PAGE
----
Let the phone competition begin

The Yukon has a new landline phone company. Iristel, a Toronto-based telco, officially opened for business in the North this week. Right now, it's only offering local numbers in Whitehorse, Yellowknife and Inuvik.

The Yukon has a new landline phone company.

Iristel, a Toronto-based telco, officially opened for business in the North this week.

Right now, it’s only offering local numbers in Whitehorse, Yellowknife and Inuvik, but the plan is to expand into smaller communities in the near future, said Maged Bishara, Iristel’s vice-president of operations.

“Our main goal is to achieve real local presence and that’s the end result that we’re going to strive for,” he said.

The company already offers its Internet-based phone service in all 10 Canadian provinces.

“We’re the only coast-to-coast VoIP (phone company),” said Bishara. “We’re coast to coast to coast now.”

Iristel will be launching service in Iqaluit next month.

“We’re going to use the larger cities as a springboard to the smaller communities,” said Bishara. “We have to.”

But just because Iristel is only offering local numbers from major centres right now doesn’t mean rural residents are being left out in the cold. Because it’s an Internet phone service, the numbers aren’t constrained by geography.

As long as there’s a high-speed Internet connection, an Iristel customer in rural Yukon has the option of taking a phone number from any area code in Canada.

For the last few weeks Rob Hopkins, a Yukon-based telecommunications consultant, has been running an Iristel line with a local Whitehorse number from his office in Tagish.

He’s one of the “beta clients” that Iristel is training to install, integrate and sign up customers.

Not only is the voice quality better – which Hopkins demonstrated by calling in on two different lines – but it’s cheaper too, he said.

And while it does use up some if his precious Internet bandwidth, so far the amount has been miniscule, said Hopkins.

The Iristel line also lets him use basic features like caller ID, voice mail and call waiting, which up until now haven’t been available in rural Yukon.

“Presently the way the communication stuff is in the Yukon, Internet, telephone, all this stuff, it actually chokes our economic viability here,” said Hopkins. “This is definitely making the Yukon more viable and more competitive in the modern world.”

In the Yukon, Iristel is working with Midarctic Technology Services and Polar Group ICT to roll out its service.

Because it’s a VoIP-based service, a high-speed Internet connection is a requirement for an Iristel phone line. But the installation is simple, said Bishara.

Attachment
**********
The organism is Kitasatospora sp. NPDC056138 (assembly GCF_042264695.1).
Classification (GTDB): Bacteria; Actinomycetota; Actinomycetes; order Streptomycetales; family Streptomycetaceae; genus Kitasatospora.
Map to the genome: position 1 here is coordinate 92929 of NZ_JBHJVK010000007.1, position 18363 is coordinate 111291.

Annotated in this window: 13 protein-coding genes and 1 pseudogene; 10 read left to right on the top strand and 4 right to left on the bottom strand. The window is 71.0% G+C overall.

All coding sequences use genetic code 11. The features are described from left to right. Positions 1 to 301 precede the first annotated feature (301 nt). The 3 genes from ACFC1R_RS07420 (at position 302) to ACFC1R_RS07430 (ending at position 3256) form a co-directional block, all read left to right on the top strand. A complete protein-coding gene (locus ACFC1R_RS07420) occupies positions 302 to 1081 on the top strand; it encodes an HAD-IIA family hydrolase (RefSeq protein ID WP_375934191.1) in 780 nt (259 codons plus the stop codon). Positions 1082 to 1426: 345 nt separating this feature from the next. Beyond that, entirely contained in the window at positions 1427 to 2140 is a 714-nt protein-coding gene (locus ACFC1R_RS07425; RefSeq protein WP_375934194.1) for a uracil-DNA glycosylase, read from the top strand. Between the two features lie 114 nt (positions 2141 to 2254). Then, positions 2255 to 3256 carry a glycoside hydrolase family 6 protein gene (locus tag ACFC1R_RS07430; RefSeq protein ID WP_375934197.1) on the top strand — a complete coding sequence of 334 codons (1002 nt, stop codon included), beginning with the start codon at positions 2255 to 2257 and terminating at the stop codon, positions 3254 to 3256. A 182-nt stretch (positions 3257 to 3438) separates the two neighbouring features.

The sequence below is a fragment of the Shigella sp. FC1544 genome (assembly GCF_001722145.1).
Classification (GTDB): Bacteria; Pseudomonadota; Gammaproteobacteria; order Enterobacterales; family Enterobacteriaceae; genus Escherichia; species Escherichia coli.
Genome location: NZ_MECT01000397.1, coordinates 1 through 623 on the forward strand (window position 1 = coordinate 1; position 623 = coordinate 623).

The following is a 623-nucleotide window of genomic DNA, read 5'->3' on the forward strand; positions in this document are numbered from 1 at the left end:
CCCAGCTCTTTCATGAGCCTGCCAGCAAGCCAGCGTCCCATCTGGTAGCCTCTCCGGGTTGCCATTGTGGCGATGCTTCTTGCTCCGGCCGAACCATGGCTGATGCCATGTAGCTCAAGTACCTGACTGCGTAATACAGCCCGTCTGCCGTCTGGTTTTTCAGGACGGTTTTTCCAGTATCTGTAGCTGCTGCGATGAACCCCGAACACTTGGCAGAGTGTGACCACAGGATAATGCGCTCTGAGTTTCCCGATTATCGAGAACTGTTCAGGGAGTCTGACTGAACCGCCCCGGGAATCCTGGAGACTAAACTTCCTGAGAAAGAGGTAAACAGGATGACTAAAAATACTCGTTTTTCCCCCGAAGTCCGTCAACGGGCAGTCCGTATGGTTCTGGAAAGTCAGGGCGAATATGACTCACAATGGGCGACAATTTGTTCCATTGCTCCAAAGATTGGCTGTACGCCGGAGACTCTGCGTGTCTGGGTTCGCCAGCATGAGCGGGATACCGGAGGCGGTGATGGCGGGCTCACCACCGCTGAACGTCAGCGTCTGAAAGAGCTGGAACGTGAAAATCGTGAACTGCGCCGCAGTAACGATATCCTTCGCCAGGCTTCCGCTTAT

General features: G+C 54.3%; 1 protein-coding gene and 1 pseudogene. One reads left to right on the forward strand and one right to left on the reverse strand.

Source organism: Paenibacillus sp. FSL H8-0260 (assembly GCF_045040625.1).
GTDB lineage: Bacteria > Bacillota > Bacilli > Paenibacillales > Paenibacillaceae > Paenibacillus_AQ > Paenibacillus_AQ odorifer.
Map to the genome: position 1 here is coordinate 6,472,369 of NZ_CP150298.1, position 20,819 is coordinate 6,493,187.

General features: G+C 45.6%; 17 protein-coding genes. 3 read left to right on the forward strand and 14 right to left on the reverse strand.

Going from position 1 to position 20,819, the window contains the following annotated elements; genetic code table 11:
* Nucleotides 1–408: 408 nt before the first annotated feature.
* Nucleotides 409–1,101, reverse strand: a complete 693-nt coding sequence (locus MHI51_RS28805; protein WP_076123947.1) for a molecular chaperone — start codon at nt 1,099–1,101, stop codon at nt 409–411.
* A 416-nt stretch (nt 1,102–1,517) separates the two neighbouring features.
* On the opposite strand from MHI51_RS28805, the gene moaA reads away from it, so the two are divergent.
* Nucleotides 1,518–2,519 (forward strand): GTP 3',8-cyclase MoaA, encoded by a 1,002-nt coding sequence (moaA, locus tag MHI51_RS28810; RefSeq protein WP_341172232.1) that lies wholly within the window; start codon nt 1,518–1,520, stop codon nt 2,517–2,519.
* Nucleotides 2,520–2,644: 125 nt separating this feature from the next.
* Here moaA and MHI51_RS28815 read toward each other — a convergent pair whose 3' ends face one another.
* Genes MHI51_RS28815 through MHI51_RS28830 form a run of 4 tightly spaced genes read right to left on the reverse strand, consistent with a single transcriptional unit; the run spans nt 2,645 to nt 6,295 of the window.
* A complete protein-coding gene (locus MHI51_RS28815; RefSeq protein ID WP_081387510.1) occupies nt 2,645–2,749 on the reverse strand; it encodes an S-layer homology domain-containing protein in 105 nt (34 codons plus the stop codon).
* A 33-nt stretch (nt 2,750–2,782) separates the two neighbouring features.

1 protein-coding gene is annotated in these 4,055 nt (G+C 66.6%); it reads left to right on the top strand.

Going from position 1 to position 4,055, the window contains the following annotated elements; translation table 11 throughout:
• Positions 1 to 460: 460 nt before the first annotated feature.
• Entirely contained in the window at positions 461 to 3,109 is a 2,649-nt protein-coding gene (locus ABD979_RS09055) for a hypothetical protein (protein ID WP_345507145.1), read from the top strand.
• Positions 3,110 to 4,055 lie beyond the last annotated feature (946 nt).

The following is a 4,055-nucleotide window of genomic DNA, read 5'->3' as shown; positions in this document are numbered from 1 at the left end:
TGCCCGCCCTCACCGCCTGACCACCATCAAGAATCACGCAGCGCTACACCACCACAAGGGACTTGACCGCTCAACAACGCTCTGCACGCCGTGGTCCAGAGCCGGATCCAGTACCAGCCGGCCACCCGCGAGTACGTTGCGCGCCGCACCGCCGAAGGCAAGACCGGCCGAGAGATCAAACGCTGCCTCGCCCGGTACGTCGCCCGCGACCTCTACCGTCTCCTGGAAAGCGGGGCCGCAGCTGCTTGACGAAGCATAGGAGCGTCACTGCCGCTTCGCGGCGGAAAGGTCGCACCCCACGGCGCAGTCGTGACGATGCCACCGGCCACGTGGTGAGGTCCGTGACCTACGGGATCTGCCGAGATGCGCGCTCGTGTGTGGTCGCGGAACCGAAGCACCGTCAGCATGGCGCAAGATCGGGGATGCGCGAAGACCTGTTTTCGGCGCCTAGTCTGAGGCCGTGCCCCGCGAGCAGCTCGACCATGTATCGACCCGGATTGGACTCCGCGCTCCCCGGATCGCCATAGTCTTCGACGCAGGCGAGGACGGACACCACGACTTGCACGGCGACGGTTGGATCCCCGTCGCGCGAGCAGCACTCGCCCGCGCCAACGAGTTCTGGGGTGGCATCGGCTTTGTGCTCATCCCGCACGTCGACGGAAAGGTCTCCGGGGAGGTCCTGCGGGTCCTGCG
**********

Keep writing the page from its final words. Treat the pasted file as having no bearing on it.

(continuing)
“We don’t want the client to think about anything,” he said. “We want the tech to just go there and do the job while they’re having tea.”

Customers can keep their old phone numbers and still use their old phones.

“There’s nothing that you have to change except you might have to learn how to use a couple of the new features that come along with that, and get used to 3.9 cents long distance calls to the rest of Canada,” said Bishara.

Caller ID comes standard with a basic package which comes in at just over $30 a month. Other features like three-way calling and voice mail cost a little bit more.

“You could add a whole host of cool features and your whole package won’t come up to another $10,” said Bishara.

Things like IP mobility, which allow customers to use their cellphones to make calls through Iristel’s network, can actually save money, he said.

“Say you’re driving in your car and you want to make a call to Ottawa, you can use the Iristel network from your cellphone and all of a sudden you’re only paying 3.9 cents a minute, instead of a huge Bell Mobility charge for long distance.”

For corporate clients, there’s even more money to be saved and more features that could be added, said Bishara.

“I was in Whitehorse in June or July and I saw a telephone system, an antiquated, old, old PBX and I was a little bit astounded at the cost,” he said. “They were charged something like $25,000 for a small little phone system, a five-user type thing, the type of stuff we could bring to a client at $2,000.”

Iristel is the first company to enter the northern marketplace, long dominated by NorthwesTel, since the Canadian Radio-television Telecommunications Commission opened up the 867 area code to competition a year ago.

But Iristel is not stopping at landline service.

Through its sister company, Ice Wireless, it plans to roll out 3G cellphone and internet services in Whitehorse by the spring.

Contact Josh Kerr at

joshk@yukon-news.com

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